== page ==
Friday, July 16, 2010


LYON ( - Thousands of Asian gamblers who are alleged to have placed illegal bets on the football World Cup have been arrested in a regional crackdown on organised crime gangs in China, Malaysia, Singapore and Thailand. In a large-scale operation co-ordinated by Interpol over the month of the tournament, local police in the countries raided more than 800 gambling dens suspected of taking illegal bets worth $155m, arrested more than 5,000 people and seized $10m in cash. Betting on football is banned in all four countries because of its close ties to the criminal underworld. Jean-Michel Louboutin, Interpol’s executive director of police services, said: “As well as having clear connections to organised crime gangs, illegal soccer gambling is linked with corruption, money laundering and prostitution.” Illegal betting syndicates in the Far East are regularly accused of trying to rig match results across the world – even at prestigious tournaments such as the World Cup. Interpol insisted its operation was focused on illegal gambling but said it would look at the intelligence gathered from the arrests to see if there was any evidence of match-fixing.

Before the World Cup, Interpol teamed up with FIFA - football’s ruling governing body - to create an international taskforce aimed at tackling illegal football betting. Ronald Noble, the head of Interpol, said at the time that “we know illegal sports’ betting is frequently controlled by organised crime groups willing to corrupt players and officials”. The World Cup operation is the third of its kind led by Interpol in the past three years. In 2008, the organisation worked with law enforcers across Asia to raid illegal betting dens during the European football championship. In total, the three operations have resulted in nearly 7,000 arrests, the seizure of about $26m in cash and the closure of illegal gambling dens which handled more than $2bn of bets.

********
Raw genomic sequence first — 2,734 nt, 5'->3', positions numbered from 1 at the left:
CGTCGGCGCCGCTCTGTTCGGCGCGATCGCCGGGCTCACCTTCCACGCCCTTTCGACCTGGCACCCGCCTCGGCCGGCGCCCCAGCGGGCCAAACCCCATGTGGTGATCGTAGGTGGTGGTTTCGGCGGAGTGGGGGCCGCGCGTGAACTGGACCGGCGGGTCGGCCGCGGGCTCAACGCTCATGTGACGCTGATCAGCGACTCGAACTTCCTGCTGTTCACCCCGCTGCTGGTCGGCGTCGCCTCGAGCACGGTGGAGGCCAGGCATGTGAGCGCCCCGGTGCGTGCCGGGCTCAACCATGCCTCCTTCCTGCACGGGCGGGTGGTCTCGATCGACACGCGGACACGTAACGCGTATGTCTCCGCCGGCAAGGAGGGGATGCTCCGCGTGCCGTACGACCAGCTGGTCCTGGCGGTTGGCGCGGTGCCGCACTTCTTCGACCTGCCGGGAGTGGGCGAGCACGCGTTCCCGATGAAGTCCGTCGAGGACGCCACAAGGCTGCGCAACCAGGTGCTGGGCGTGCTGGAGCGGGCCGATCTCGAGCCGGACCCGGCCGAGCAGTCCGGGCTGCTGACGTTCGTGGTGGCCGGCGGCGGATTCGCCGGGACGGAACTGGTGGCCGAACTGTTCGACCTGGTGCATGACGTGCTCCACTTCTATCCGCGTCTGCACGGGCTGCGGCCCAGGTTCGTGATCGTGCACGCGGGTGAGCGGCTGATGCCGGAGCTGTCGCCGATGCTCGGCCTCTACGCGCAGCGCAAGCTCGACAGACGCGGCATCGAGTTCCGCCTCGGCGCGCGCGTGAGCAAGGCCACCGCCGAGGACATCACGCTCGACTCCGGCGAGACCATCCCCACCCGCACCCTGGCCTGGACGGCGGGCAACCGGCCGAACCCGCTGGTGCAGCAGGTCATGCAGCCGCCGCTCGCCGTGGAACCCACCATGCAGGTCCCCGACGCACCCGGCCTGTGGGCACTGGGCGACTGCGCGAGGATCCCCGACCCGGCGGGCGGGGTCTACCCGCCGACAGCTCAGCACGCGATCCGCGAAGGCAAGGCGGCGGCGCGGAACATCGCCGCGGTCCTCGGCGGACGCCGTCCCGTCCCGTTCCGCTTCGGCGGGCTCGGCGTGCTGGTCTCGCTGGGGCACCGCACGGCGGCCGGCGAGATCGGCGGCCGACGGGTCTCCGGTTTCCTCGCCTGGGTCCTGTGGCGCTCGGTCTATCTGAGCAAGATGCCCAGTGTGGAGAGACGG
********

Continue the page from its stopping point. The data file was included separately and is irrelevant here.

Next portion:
The other side of football has taken a dark episode this Friday. More than 5,000 people were arrested in several Asian countries in a joint operation carried out during the World Cup against illegal networks of football betting. When King Pariksit granted the Personification of Kali, five places for his residence, “gambling” was one of these.

If the process of devotion is followed properly, then bhakti will thrive. The positive aspects of devotional life (yama) are to first find a guru (guru-padasrayas tasmad), follow his instructions and thereby serve the guru and devotees, and engage in daily devotional practices, such as chanting the Holy Names of Krsna on beads, associating with devotees and regularly hearing about the Lord from the devotional scriptures (nityam bhagavata-sevaya). The negative aspect (niyama) requires that one avoid activities unfavorable to devotional service, such as meat eating, intoxication, illicit sex and gambling. Other unfavorable activities to be avoided are association with those not interested in devotion (asat sanga tyaga), avoiding offenses to devotees, the Lord, His Name and anything related to the Lord or His devotees.

Śrīpad Bhakti Bhāvana Vishnu Mahārāja :
“Devotional Principles”
Dec 12 2009 - Krishna Talk 101

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